Finally, the other major area the Initiative survey identified as a concern was "The ComCom is readily held to account for the quality of their work (including any mistakes) by its responsible government department, minister, or some other effective external accountability mechanism", where 44.1% were unhappy. This seems to be a widespread concern across all 24 regulators asked about: the average answer is 43.4%, so ComCom's rating is entirely typical.

My personal feeling is that in ComCom's case the response may reflect the lack of visibility of the accountability mechanisms, which are stronger than people may realise. If, for example, you had to operate within and report on the tightly hypothecated budget buckets that MBIE makes the Commission use, I'd bet you wouldn't like it. And while Select Committee oversight tends to be for policy trainspotters rather than for the wider community, Committee members can be robust in their attitudes to the Commission (as I noticed for myself when I turned up to argue the case for the Commission being able to initiate market studies). Again, the state of the law may also be a factor: ComCom in its everyday business isn't subject to "merit reviews" through the courts. It can be challenged on the law, or on due process, not on substance. You can understand why people might feel frustrated at not being able to relitigate the facts.

While I'm sympathetic to the Initiative's accountability concerns, I'm not sure that the corporate board model is the right one in this quasi-judicial context, a point also made at this forum. I wouldn't want a Supreme Court sitting back and managing the clerks' budgets, while the (nameless?) clerks make the decisions.

The second part of the forum dealt with the possibility that the courts may have further muddied the legal waters, by calling into question how the Commerce Act is supposed to work. The case  is the Court of Appeal's 2018 NZME/Fairfax judgement, and the argument is about how you decide whether something is on balance a good idea, after taking all the benefits and detriments into account.  Is the test, the country as a whole will be better off (a "total welfare" standard)? Or is it, consumers will be better off (a "consumer welfare" standard)? Or something in the middle where the country's better off and at least some consumers see some of the benefits (a "modified total welfare" standard)?

At the time (including in my own coverage) the big issue in the NZME/Fairfax case was seen as what things can properly be counted as benefits or detriments, with a big focus on whether ComCom was entitled to count loss of media plurality as a detriment (it was). Nobody paid huge mind to the bits of the judgement dealing with 'The Act's objectives' in [42] to [53], with Australian precedents in [66] to [68], or the punchline in [75]. Essentially, the judgement said, "Look, ComCom, you've always used a total welfare standard. You seem to think the courts required you to. Don't know about that - we in this court certainly didn't. And at a minimum you're certainly free to use the modified total welfare standard if you want to. You call it like you see it, and we'll tell you if you've gone wrong".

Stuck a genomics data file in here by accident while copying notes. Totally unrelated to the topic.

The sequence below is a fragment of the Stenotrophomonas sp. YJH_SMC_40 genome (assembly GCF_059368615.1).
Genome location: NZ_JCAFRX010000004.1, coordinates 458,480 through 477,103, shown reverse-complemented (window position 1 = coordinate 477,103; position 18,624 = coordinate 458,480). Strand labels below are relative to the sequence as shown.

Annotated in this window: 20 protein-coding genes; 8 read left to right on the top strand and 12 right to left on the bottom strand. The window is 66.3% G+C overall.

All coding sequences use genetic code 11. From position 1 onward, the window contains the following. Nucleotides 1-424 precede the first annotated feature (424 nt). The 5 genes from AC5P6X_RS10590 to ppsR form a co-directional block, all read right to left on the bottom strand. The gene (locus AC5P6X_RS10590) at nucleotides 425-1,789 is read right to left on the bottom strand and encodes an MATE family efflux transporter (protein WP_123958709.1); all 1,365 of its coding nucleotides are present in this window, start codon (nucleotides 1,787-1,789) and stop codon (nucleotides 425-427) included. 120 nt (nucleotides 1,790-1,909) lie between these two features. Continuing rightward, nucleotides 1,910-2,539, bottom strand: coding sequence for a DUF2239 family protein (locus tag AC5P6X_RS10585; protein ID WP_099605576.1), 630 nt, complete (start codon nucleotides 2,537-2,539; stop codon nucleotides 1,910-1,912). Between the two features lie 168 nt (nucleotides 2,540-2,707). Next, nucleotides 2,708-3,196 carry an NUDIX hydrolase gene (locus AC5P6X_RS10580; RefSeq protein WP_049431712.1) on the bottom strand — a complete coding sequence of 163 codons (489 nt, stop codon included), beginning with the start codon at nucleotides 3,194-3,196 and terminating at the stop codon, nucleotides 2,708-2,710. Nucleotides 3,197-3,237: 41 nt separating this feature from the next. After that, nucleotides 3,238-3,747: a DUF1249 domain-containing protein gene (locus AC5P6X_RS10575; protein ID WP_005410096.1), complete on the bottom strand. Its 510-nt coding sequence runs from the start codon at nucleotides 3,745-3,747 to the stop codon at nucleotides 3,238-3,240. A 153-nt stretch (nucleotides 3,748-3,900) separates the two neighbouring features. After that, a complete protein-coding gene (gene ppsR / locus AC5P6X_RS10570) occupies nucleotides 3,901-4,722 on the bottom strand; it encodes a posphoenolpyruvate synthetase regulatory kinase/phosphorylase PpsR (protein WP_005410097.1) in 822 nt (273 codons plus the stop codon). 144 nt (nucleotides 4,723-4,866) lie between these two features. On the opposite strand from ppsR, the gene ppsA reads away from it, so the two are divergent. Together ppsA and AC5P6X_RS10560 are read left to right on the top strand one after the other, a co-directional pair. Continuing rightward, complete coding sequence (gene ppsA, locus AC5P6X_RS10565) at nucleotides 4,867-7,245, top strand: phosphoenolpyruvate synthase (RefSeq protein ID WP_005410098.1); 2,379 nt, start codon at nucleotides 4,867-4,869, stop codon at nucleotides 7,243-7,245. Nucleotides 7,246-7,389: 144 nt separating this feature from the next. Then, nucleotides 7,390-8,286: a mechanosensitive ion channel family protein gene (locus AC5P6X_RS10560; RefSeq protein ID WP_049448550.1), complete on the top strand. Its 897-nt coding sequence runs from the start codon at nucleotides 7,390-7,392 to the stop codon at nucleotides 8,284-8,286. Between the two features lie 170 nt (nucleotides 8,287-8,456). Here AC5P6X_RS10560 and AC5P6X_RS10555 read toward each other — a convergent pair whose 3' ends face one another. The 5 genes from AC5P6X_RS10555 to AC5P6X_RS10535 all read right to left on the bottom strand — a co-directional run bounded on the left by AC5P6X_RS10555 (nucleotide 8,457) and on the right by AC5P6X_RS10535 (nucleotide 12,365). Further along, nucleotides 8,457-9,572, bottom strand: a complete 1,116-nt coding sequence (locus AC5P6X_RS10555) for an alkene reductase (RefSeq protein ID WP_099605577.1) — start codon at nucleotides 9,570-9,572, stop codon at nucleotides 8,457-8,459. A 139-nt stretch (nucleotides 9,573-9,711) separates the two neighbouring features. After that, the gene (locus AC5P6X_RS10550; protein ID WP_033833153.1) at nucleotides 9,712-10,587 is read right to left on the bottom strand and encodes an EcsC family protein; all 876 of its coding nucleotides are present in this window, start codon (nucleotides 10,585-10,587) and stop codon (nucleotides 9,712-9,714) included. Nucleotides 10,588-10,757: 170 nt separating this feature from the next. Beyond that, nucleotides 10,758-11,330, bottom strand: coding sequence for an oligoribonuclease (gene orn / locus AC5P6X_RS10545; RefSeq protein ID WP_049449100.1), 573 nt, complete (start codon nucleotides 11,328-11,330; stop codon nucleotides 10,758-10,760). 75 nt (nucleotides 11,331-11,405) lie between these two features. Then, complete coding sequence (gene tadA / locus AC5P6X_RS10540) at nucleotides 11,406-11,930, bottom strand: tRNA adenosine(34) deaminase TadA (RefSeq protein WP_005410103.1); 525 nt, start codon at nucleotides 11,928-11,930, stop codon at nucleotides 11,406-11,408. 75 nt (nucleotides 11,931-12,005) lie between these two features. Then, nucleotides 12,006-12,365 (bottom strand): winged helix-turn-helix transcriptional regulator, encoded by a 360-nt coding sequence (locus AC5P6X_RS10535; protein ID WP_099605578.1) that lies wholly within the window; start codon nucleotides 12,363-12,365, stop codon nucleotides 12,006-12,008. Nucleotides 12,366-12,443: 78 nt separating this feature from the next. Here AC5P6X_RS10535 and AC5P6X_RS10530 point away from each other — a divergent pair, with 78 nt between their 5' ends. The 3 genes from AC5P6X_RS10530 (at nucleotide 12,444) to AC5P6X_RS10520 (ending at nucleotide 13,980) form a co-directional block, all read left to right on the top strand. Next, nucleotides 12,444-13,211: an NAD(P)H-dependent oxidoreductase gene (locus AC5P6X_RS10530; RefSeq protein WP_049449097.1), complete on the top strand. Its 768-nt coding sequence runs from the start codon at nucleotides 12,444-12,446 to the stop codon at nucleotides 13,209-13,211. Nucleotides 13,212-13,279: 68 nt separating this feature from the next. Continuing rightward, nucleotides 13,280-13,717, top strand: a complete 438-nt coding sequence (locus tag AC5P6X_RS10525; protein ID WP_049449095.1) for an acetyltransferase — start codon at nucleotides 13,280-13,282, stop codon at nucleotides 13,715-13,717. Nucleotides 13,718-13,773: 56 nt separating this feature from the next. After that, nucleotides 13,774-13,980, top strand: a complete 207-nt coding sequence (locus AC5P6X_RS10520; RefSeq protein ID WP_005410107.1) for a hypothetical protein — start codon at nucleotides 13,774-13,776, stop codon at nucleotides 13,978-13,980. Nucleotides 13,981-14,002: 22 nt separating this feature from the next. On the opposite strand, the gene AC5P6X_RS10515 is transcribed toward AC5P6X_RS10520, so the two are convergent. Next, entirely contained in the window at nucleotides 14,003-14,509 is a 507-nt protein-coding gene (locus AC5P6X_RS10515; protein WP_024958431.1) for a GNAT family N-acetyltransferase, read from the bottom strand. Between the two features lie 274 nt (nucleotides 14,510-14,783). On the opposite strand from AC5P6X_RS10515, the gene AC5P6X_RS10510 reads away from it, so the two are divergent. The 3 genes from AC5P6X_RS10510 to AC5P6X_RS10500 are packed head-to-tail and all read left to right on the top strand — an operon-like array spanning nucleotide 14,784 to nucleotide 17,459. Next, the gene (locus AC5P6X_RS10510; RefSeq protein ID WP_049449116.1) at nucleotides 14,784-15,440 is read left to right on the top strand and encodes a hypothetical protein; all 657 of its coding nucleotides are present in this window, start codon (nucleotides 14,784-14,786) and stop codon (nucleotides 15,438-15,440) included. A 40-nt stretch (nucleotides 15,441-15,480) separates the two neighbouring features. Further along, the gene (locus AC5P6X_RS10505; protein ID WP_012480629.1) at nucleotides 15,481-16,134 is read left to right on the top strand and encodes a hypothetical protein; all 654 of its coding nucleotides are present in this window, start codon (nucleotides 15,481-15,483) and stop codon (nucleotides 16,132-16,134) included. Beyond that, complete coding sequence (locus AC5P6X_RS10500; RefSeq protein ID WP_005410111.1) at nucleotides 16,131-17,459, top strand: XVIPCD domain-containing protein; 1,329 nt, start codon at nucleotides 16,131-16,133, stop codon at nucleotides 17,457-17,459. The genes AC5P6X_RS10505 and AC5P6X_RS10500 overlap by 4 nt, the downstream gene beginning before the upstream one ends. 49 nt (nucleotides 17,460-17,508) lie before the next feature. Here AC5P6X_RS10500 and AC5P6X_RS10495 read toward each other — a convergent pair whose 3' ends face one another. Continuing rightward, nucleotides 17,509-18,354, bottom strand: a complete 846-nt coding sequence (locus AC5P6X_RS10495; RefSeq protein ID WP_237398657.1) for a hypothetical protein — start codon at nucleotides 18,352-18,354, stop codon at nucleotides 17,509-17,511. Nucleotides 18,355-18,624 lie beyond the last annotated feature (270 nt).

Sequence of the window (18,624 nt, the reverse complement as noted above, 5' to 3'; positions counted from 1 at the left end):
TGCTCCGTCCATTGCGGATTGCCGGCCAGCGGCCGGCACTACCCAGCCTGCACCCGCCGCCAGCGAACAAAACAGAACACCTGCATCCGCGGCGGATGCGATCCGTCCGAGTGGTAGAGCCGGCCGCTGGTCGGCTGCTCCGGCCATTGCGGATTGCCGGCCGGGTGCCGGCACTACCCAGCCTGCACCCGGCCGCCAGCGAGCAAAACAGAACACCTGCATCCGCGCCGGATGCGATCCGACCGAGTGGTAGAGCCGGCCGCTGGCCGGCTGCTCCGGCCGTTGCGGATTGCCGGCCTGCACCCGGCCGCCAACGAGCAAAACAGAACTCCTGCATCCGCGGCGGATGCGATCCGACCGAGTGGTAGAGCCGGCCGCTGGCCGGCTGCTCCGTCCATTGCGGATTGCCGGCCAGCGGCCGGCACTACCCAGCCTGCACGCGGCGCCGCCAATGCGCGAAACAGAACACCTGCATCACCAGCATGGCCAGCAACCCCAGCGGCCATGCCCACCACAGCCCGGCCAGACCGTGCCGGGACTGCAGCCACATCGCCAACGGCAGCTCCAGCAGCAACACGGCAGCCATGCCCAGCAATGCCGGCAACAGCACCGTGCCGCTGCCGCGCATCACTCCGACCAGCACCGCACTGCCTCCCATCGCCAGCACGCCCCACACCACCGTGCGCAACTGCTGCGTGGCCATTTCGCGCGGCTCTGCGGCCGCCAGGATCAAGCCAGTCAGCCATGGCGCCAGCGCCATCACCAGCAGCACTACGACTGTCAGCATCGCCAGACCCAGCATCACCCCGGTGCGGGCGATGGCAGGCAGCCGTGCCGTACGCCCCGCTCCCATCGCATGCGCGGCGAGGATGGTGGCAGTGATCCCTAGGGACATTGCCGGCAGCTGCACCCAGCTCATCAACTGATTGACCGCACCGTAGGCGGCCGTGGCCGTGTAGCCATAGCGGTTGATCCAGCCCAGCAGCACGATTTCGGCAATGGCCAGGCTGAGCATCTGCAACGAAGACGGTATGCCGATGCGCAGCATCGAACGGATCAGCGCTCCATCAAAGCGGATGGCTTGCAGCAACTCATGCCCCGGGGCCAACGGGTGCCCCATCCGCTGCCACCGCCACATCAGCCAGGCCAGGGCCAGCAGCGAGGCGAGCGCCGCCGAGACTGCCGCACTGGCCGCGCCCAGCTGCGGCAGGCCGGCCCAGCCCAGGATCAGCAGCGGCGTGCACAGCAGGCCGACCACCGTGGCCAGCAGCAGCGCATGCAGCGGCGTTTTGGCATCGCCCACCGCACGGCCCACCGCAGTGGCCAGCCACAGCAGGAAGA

My inclination is towards a total welfare test, even if it leads you down the odd uncomfortable path: the example everyone mentions is the Commerce Commission's 2015 wool scouring authorisation. There, there were consumer detriments (higher prices as a result of the market power of the merged-to-monopoly incumbent), offset by efficiencies from rationalising production facilities. The total welfare standard says money may have moved from consumers' to producers' pockets, but so what: the country's better off not tying up unnecessary resources in wool scouring plants. The consumer welfare standard says, get outta here.

Perhaps nobody will follow up the Court of Appeal's musings on the meaning of it all. But it is odd, to say the least, that this late in the game - the Commerce Act dates back to 1986, and its current purpose statement to 2001 - people are still wondering what, if anything, the legislators meant to achieve. Did the new purpose statement - "to promote competition in markets for the long-term benefit of consumers within New Zealand" - mean to enshrine a consumer welfare standard? If it didn't explicitly, can or should a consumer welfare standard be read into it?

There's a huge debate underway overseas about whether competition and merger enforcement has gone soft, particularly in the US: mergers, the argument goes, have been let through that shouldn't have been, and the big guys have been allowed to throw their market power around to ill effect. If you haven't read Thomas Philippon's The Great Reversal: How America Gave Up on Free Markets, now would be a good time. Against that background, maybe we should sort out our own thoughts in our own heads, too, and sit down and have a ground zero reassessment of what sort of competition law we ought to have.